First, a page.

THE TIME OF EASTER – LENT

Begins on Ash Wednesday and ends with midday prayer on Holy Saturday.

The Time of Easter invites us into the story of Jesus’ sacrificial death and His glorious resurrection. The resurrection of Jesus gives proof that our salvation has been completed and that our hope for eternal life with God is secure.

Easter was the major celebration of the Early Church, which also set aside a period of preparation to celebrate the Feast of the Resurrection of Our Lord (Easter). Lent was a period of preparation first prescribed for baptismal candidates. During this period, the candidates were examined in preparation for Baptism at the Easter (or Paschal) Vigil. Later, these forty days were associated with Jesus’ forty days in the desert prior to His temptation (Matthew 4:1-11) and with the forty years the children of Israel spent in the wilderness (Numbers 14:34), becoming a period of preparation for every Christian.

The Sundays during this season are not “of Lent” but “in Lent.” Thus the Sundays retain an Easter tone and may be less solemn than the mid-week services that congregations typically offer. The observances of Lent are concrete reminders of the greater solemnity of this season, yet Lutherans emphasize the Gospel of Christ as central even to this penitential season.

In Lent, we prepare our hearts to receive our crucified and risen Lord.

Psalm 51 Isaiah 58:6-12 Joel 2:12-13 Matthew 4:1-11 Matthew 6:1-18 Romans 6:1-4

 

LENT PRACTICES AND TRADITIONS

The church is decorated in violet, the color of royalty and repentance. This period of repentance is marked by a purposeful turning away from our sin and turning toward Christ for His mercy and forgiveness.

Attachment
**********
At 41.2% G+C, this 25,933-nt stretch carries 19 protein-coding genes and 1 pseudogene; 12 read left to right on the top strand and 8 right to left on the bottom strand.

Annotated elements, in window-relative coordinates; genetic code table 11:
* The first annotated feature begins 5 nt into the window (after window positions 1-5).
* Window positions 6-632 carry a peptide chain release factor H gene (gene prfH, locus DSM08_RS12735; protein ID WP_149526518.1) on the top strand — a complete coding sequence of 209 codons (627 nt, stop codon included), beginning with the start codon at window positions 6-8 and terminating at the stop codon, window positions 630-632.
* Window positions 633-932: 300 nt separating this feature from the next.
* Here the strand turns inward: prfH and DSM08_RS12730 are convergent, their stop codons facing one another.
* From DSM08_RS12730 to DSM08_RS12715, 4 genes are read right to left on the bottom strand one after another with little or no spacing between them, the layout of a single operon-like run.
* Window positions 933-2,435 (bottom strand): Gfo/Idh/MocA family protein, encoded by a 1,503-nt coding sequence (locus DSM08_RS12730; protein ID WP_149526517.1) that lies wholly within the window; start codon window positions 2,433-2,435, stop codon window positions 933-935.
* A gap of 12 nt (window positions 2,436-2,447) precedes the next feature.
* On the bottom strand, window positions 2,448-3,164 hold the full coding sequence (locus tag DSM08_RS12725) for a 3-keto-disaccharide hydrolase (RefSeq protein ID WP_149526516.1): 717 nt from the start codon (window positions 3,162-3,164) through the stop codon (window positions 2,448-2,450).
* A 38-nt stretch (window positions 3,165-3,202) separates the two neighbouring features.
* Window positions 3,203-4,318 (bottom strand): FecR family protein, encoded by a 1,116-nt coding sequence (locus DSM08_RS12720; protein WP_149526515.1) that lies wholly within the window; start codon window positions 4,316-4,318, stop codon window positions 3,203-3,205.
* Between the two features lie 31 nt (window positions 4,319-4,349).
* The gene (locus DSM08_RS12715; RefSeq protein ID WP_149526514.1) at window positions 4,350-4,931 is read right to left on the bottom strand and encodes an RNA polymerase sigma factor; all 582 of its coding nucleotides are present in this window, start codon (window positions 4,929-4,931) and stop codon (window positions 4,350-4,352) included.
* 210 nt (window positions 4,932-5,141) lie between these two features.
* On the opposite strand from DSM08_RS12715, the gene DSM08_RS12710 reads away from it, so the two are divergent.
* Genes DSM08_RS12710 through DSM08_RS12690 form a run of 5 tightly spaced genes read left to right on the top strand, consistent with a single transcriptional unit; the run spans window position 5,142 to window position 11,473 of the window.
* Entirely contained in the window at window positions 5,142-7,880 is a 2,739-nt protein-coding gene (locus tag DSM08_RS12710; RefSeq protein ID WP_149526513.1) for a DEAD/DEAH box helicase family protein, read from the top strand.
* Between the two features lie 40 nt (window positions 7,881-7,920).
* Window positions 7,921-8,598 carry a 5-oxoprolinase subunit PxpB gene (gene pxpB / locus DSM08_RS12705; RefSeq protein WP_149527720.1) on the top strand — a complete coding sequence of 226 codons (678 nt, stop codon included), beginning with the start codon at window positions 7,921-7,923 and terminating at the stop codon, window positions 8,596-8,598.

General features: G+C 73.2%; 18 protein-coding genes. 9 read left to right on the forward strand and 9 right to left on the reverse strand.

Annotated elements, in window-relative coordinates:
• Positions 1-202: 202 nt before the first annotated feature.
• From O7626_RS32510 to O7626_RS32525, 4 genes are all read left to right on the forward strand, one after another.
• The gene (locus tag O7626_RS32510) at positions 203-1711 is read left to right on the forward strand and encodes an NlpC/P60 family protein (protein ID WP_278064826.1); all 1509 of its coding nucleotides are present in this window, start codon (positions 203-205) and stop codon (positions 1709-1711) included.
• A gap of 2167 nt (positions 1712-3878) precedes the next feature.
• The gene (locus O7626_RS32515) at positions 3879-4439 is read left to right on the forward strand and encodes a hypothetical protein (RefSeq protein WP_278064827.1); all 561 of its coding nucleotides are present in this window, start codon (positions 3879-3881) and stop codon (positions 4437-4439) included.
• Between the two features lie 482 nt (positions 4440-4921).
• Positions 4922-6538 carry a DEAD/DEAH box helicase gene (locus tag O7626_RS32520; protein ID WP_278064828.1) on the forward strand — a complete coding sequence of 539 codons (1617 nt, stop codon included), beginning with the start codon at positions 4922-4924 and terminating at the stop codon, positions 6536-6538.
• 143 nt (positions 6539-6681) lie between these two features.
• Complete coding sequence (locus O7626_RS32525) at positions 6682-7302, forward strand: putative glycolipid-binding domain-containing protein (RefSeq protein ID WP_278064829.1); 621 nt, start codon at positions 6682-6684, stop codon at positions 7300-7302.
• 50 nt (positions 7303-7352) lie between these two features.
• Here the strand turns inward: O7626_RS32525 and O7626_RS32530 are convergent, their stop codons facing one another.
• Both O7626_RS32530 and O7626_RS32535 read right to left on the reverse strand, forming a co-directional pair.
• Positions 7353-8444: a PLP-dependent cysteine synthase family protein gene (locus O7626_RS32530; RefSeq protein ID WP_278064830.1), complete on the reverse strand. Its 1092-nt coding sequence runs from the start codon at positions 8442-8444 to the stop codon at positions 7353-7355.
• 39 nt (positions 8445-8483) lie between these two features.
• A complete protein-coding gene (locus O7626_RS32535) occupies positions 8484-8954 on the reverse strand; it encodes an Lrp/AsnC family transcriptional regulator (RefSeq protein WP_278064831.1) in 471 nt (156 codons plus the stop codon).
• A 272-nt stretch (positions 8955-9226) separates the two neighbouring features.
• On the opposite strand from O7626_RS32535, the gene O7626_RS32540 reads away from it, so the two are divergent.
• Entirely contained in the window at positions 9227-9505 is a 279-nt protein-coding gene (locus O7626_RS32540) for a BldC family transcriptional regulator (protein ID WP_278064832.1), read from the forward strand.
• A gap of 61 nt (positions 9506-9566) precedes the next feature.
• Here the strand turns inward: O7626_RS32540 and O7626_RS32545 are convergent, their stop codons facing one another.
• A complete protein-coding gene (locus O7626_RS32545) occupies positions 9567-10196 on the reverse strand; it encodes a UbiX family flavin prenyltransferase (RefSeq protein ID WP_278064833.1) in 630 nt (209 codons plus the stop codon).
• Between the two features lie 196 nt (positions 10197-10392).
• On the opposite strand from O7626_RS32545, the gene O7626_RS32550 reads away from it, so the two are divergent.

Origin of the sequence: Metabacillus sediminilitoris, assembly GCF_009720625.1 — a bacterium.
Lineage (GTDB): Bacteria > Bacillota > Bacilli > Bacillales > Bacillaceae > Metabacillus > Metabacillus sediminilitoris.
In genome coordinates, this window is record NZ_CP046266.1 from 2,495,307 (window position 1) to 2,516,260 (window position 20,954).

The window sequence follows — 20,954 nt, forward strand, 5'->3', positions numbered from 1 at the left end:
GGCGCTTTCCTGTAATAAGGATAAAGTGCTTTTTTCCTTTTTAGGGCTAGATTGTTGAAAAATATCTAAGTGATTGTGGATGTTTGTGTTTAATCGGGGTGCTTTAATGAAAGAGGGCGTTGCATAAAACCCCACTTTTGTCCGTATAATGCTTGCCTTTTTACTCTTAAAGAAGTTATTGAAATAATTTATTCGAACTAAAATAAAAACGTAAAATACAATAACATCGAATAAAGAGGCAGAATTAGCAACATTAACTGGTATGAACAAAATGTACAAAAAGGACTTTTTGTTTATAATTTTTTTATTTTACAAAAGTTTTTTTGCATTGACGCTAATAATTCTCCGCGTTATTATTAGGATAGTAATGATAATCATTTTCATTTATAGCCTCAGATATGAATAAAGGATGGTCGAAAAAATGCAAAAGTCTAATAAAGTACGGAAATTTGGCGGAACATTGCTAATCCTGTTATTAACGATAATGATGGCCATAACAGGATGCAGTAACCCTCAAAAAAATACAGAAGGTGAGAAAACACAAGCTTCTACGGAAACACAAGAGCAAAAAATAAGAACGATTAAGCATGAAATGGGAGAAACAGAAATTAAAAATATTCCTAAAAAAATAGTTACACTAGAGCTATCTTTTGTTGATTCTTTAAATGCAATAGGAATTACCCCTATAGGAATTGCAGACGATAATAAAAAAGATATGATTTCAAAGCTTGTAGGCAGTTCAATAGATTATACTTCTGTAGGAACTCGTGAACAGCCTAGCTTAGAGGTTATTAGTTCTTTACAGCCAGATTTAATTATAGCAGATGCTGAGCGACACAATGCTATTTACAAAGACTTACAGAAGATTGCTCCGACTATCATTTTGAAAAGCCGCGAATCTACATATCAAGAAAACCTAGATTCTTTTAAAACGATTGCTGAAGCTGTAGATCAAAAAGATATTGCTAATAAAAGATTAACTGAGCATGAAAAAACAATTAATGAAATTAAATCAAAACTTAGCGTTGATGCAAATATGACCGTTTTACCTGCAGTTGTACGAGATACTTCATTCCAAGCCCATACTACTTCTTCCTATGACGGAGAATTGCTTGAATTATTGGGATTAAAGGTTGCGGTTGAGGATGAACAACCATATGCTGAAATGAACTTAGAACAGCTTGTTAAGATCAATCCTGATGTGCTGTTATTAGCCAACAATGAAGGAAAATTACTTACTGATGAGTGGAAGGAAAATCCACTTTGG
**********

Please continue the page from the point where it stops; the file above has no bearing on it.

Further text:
Ash Wednesday begins the observance of Lent. Ashes on the forehead is a sign of penitence and a reminder that we, too, shall die and therefore need forgiveness from Jesus. Black may be used to decorate the church on Ash Wednesday.

Alleluia is the Hebrew word for “Praise the Lord.” tI is a joyous expression of faith in God. During Lent, we forego using this joyous response in order to focus on our need for repentance and faith.

As in Advent, so in Lent, we do not sing the Gloria in Excelsis in the Divine Service. We do this to focus our worship on repentance.

Fasting is giving up eating at a particular meal or time in order to devote that time to prayer and meditation on the Word of God.

Many churches observe Lent by gathering for midweek services. These additional times of worship and gathering around God’s Word help us prepare to observe Holy Week and celebrate Easter.